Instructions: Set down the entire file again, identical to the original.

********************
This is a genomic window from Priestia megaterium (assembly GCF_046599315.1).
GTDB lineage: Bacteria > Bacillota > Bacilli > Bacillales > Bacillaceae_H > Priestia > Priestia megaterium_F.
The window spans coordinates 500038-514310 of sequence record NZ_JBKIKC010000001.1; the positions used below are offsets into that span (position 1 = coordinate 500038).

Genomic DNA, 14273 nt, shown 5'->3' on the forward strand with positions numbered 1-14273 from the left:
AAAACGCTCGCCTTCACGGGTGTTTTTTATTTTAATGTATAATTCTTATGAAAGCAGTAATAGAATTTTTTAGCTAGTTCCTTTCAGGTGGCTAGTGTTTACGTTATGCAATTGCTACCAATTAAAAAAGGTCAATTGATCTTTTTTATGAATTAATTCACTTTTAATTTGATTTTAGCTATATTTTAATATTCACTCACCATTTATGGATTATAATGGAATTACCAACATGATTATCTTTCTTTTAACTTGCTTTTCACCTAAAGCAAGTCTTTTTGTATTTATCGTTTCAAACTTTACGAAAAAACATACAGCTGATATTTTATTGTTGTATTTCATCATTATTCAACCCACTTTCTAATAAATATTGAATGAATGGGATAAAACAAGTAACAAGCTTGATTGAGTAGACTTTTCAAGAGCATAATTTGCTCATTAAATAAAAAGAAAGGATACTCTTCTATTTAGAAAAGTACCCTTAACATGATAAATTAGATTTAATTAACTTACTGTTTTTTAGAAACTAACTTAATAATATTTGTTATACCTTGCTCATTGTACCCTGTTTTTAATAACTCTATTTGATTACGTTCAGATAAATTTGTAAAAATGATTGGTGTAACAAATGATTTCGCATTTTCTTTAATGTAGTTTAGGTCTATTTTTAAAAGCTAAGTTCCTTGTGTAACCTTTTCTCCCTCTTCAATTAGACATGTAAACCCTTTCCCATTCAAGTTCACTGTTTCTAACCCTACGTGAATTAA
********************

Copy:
This is a genomic window from Priestia megaterium (assembly GCF_046599315.1).
GTDB lineage: Bacteria > Bacillota > Bacilli > Bacillales > Bacillaceae_H > Priestia > Priestia megaterium_F.
The window spans coordinates 500038-514310 of sequence record NZ_JBKIKC010000001.1; the positions used below are offsets into that span (position 1 = coordinate 500038).

Genomic DNA, 14273 nt, shown 5'->3' on the forward strand with positions numbered 1-14273 from the left:
AAAACGCTCGCCTTCACGGGTGTTTTTTATTTTAATGTATAATTCTTATGAAAGCAGTAATAGAATTTTTTAGCTAGTTCCTTTCAGGTGGCTAGTGTTTACGTTATGCAATTGCTACCAATTAAAAAAGGTCAATTGATCTTTTTTATGAATTAATTCACTTTTAATTTGATTTTAGCTATATTTTAATATTCACTCACCATTTATGGATTATAATGGAATTACCAACATGATTATCTTTCTTTTAACTTGCTTTTCACCTAAAGCAAGTCTTTTTGTATTTATCGTTTCAAACTTTACGAAAAAACATACAGCTGATATTTTATTGTTGTATTTCATCATTATTCAACCCACTTTCTAATAAATATTGAATGAATGGGATAAAACAAGTAACAAGCTTGATTGAGTAGACTTTTCAAGAGCATAATTTGCTCATTAAATAAAAAGAAAGGATACTCTTCTATTTAGAAAAGTACCCTTAACATGATAAATTAGATTTAATTAACTTACTGTTTTTTAGAAACTAACTTAATAATATTTGTTATACCTTGCTCATTGTACCCTGTTTTTAATAACTCTATTTGATTACGTTCAGATAAATTTGTAAAAATGATTGGTGTAACAAATGATTTCGCATTTTCTTTAATGTAGTTTAGGTCTATTTTTAAAAGCTAAGTTCCTTGTGTAACCTTTTCTCCCTCTTCAATTAGACATGTAAACCCTTTCCCATTCAAGTTCACTGTTTCTAACCCTACGTGAATTAA